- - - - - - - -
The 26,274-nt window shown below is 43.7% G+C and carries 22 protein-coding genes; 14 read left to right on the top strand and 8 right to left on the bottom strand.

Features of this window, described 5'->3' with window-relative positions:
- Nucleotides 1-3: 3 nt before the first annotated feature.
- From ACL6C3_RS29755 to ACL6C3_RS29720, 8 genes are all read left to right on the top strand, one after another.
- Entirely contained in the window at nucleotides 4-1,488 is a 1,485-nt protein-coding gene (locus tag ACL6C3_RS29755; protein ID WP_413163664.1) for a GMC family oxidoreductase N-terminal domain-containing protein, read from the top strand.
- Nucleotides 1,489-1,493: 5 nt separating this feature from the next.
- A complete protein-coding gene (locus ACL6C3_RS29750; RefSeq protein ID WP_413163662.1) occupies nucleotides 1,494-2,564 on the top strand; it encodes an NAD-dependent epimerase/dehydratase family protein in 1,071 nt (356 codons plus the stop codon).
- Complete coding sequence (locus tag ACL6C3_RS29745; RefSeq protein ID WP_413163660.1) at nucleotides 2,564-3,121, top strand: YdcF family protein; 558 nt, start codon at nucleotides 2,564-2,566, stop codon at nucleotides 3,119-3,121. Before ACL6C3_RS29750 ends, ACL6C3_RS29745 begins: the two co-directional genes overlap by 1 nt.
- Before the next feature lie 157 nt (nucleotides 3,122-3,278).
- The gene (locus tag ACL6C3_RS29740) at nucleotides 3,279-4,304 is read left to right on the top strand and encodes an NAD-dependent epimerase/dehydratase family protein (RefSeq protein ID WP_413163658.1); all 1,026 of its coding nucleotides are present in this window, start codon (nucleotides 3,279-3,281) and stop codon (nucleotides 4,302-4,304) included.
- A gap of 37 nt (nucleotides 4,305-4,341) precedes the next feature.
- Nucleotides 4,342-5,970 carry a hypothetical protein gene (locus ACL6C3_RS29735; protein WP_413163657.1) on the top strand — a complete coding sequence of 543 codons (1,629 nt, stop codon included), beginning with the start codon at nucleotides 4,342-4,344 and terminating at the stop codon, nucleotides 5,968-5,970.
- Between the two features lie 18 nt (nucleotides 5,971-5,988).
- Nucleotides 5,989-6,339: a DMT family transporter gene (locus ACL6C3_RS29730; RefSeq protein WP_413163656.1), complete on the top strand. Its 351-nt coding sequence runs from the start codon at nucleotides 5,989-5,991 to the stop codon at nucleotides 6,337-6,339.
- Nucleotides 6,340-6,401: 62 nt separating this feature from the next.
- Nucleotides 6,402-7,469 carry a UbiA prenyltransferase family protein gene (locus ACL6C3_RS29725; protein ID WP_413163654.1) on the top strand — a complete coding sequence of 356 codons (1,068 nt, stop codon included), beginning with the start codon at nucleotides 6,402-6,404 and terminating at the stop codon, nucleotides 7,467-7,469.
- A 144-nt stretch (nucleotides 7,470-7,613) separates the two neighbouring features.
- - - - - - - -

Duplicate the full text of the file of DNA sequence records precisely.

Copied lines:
The 26,274-nt window shown below is 43.7% G+C and carries 22 protein-coding genes; 14 read left to right on the top strand and 8 right to left on the bottom strand.

Features of this window, described 5'->3' with window-relative positions:
- Nucleotides 1-3: 3 nt before the first annotated feature.
- From ACL6C3_RS29755 to ACL6C3_RS29720, 8 genes are all read left to right on the top strand, one after another.
- Entirely contained in the window at nucleotides 4-1,488 is a 1,485-nt protein-coding gene (locus tag ACL6C3_RS29755; protein ID WP_413163664.1) for a GMC family oxidoreductase N-terminal domain-containing protein, read from the top strand.
- Nucleotides 1,489-1,493: 5 nt separating this feature from the next.
- A complete protein-coding gene (locus ACL6C3_RS29750; RefSeq protein ID WP_413163662.1) occupies nucleotides 1,494-2,564 on the top strand; it encodes an NAD-dependent epimerase/dehydratase family protein in 1,071 nt (356 codons plus the stop codon).
- Complete coding sequence (locus tag ACL6C3_RS29745; RefSeq protein ID WP_413163660.1) at nucleotides 2,564-3,121, top strand: YdcF family protein; 558 nt, start codon at nucleotides 2,564-2,566, stop codon at nucleotides 3,119-3,121. Before ACL6C3_RS29750 ends, ACL6C3_RS29745 begins: the two co-directional genes overlap by 1 nt.
- Before the next feature lie 157 nt (nucleotides 3,122-3,278).
- The gene (locus tag ACL6C3_RS29740) at nucleotides 3,279-4,304 is read left to right on the top strand and encodes an NAD-dependent epimerase/dehydratase family protein (RefSeq protein ID WP_413163658.1); all 1,026 of its coding nucleotides are present in this window, start codon (nucleotides 3,279-3,281) and stop codon (nucleotides 4,302-4,304) included.
- A gap of 37 nt (nucleotides 4,305-4,341) precedes the next feature.
- Nucleotides 4,342-5,970 carry a hypothetical protein gene (locus ACL6C3_RS29735; protein WP_413163657.1) on the top strand — a complete coding sequence of 543 codons (1,629 nt, stop codon included), beginning with the start codon at nucleotides 4,342-4,344 and terminating at the stop codon, nucleotides 5,968-5,970.
- Between the two features lie 18 nt (nucleotides 5,971-5,988).
- Nucleotides 5,989-6,339: a DMT family transporter gene (locus ACL6C3_RS29730; RefSeq protein WP_413163656.1), complete on the top strand. Its 351-nt coding sequence runs from the start codon at nucleotides 5,989-5,991 to the stop codon at nucleotides 6,337-6,339.
- Nucleotides 6,340-6,401: 62 nt separating this feature from the next.
- Nucleotides 6,402-7,469 carry a UbiA prenyltransferase family protein gene (locus ACL6C3_RS29725; protein ID WP_413163654.1) on the top strand — a complete coding sequence of 356 codons (1,068 nt, stop codon included), beginning with the start codon at nucleotides 6,402-6,404 and terminating at the stop codon, nucleotides 7,467-7,469.
- A 144-nt stretch (nucleotides 7,470-7,613) separates the two neighbouring features.